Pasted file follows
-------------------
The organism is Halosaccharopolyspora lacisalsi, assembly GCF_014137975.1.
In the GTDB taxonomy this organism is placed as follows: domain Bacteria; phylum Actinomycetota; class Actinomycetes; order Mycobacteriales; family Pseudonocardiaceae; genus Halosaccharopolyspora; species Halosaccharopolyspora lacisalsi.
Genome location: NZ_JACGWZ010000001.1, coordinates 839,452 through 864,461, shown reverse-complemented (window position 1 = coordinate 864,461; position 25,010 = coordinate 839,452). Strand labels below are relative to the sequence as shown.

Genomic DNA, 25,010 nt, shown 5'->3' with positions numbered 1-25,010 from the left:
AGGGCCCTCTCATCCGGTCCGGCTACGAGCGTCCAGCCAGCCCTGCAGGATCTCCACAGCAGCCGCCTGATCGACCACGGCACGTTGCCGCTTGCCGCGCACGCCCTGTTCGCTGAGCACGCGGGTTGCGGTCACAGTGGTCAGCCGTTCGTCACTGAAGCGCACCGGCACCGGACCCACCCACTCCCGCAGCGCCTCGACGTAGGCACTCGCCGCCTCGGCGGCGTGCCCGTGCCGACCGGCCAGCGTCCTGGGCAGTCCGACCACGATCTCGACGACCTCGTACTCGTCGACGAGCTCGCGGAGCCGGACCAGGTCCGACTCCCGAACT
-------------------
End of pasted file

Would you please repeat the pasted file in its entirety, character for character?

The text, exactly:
The organism is Halosaccharopolyspora lacisalsi, assembly GCF_014137975.1.
In the GTDB taxonomy this organism is placed as follows: domain Bacteria; phylum Actinomycetota; class Actinomycetes; order Mycobacteriales; family Pseudonocardiaceae; genus Halosaccharopolyspora; species Halosaccharopolyspora lacisalsi.
Genome location: NZ_JACGWZ010000001.1, coordinates 839,452 through 864,461, shown reverse-complemented (window position 1 = coordinate 864,461; position 25,010 = coordinate 839,452). Strand labels below are relative to the sequence as shown.

Genomic DNA, 25,010 nt, shown 5'->3' with positions numbered 1-25,010 from the left:
AGGGCCCTCTCATCCGGTCCGGCTACGAGCGTCCAGCCAGCCCTGCAGGATCTCCACAGCAGCCGCCTGATCGACCACGGCACGTTGCCGCTTGCCGCGCACGCCCTGTTCGCTGAGCACGCGGGTTGCGGTCACAGTGGTCAGCCGTTCGTCACTGAAGCGCACCGGCACCGGACCCACCCACTCCCGCAGCGCCTCGACGTAGGCACTCGCCGCCTCGGCGGCGTGCCCGTGCCGACCGGCCAGCGTCCTGGGCAGTCCGACCACGATCTCGACGACCTCGTACTCGTCGACGAGCTCGCGGAGCCGGACCAGGTCCGACTCCCGAACT